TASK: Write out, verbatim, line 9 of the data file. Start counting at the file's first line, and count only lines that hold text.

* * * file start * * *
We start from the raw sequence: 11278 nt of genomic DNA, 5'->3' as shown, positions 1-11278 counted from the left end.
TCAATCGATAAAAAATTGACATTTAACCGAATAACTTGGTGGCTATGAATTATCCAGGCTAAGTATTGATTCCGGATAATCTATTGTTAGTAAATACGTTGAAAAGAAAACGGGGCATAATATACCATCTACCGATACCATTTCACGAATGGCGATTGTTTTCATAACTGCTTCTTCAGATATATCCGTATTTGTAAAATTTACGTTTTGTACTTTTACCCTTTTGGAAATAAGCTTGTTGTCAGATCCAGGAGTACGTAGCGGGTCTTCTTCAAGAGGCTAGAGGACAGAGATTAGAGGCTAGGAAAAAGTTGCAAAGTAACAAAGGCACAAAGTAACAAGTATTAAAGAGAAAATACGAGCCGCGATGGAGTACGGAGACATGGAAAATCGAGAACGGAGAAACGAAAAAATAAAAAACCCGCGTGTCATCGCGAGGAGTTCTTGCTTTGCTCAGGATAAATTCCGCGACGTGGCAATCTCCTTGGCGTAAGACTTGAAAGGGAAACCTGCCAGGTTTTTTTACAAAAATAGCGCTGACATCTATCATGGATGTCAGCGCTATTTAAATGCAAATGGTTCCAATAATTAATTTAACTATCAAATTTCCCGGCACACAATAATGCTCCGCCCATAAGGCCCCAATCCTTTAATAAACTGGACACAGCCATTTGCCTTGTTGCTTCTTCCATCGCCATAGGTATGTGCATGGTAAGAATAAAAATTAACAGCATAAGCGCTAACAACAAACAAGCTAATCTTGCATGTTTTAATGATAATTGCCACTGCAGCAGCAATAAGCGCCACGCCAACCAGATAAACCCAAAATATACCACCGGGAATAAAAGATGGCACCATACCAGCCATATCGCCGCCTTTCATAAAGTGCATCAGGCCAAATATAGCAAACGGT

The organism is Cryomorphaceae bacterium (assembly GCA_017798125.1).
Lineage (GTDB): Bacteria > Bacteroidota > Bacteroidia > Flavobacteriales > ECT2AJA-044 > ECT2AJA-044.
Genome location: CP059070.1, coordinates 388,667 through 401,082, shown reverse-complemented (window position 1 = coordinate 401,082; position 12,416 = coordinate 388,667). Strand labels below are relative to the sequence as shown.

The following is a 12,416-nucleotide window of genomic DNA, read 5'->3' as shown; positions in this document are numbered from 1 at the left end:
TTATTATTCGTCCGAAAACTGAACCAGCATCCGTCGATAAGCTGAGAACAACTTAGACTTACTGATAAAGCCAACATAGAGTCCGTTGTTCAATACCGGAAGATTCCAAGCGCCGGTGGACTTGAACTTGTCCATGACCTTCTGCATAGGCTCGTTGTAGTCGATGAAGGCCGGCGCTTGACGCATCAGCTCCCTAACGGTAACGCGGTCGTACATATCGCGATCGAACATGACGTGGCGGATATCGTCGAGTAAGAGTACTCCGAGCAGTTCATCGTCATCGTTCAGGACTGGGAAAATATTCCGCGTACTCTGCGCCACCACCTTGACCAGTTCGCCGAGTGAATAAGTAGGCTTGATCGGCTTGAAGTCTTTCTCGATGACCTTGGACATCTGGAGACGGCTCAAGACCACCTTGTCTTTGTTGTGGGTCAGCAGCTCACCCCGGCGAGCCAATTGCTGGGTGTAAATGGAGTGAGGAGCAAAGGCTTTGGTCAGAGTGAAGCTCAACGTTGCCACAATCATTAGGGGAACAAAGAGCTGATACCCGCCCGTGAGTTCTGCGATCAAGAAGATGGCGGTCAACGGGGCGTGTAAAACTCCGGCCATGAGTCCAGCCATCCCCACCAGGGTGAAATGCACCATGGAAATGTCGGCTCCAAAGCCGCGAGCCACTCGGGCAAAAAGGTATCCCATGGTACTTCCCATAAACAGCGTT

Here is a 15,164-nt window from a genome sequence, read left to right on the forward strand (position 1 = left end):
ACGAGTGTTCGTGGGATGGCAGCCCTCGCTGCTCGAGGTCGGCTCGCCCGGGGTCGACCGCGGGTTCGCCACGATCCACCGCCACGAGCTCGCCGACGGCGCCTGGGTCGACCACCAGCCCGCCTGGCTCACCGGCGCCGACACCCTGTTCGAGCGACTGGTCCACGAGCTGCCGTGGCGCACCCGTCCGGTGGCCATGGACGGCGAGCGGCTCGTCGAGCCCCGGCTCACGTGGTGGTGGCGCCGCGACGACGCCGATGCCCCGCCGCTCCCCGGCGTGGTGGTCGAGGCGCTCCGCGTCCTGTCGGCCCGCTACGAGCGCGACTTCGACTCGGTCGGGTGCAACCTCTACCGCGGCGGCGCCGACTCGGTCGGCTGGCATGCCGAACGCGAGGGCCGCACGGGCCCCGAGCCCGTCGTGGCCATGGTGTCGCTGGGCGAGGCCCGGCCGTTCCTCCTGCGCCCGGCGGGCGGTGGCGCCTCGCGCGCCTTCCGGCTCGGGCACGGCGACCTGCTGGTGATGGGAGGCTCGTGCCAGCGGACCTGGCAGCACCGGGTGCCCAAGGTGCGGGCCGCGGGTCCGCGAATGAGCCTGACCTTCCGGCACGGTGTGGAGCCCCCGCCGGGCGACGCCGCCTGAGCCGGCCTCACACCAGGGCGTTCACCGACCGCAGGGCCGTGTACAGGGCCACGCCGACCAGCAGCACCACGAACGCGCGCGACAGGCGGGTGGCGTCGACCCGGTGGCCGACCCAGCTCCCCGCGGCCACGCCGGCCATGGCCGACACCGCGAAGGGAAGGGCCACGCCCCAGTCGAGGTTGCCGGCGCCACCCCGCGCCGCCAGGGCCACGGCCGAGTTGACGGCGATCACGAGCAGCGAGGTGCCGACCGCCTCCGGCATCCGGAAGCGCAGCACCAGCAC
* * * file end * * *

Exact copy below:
ACGAGTGTTCGTGGGATGGCAGCCCTCGCTGCTCGAGGTCGGCTCGCCCGGGGTCGACCGCGGGTTCGCCACGATCCACCGCCACGAGCTCGCCGACGGCGCCTGGGTCGACCACCAGCCCGCCTGGCTCACCGGCGCCGACACCCTGTTCGAGCGACTGGTCCACGAGCTGCCGTGGCGCACCCGTCCGGTGGCCATGGACGGCGAGCGGCTCGTCGAGCCCCGGCTCACGTGGTGGTGGCGCCGCGACGACGCCGATGCCCCGCCGCTCCCCGGCGTGGTGGTCGAGGCGCTCCGCGTCCTGTCGGCCCGCTACGAGCGCGACTTCGACTCGGTCGGGTGCAACCTCTACCGCGGCGGCGCCGACTCGGTCGGCTGGCATGCCGAACGCGAGGGCCGCACGGGCCCCGAGCCCGTCGTGGCCATGGTGTCGCTGGGCGAGGCCCGGCCGTTCCTCCTGCGCCCGGCGGGCGGTGGCGCCTCGCGCGCCTTCCGGCTCGGGCACGGCGACCTGCTGGTGATGGGAGGCTCGTGCCAGCGGACCTGGCAGCACCGGGTGCCCAAGGTGCGGGCCGCGGGTCCGCGAATGAGCCTGACCTTCCGGCACGGTGTGGAGCCCCCGCCGGGCGACGCCGCCTGAGCCGGCCTCACACCAGGGCGTTCACCGACCGCAGGGCCGTGTACAGGGCCACGCCGACCAGCAGCACCACGAACGCGCGCGACAGGCGGGTGGCGTCGACCCGGTGGCCGACCCAGCTCCCCGCGGCCACGCCGGCCATGGCCGACACCGCGAAGGGAAGGGCCACGCCCCAGTCGAGGTTGCCGGCGCCACCCCGCGCCGCCAGGGCCACGGCCGAGTTGACGGCGATCACGAGCAGCGAGGTGCCGACCGCCTCCGGCATCCGGAAGCGCAGCACCAGCAC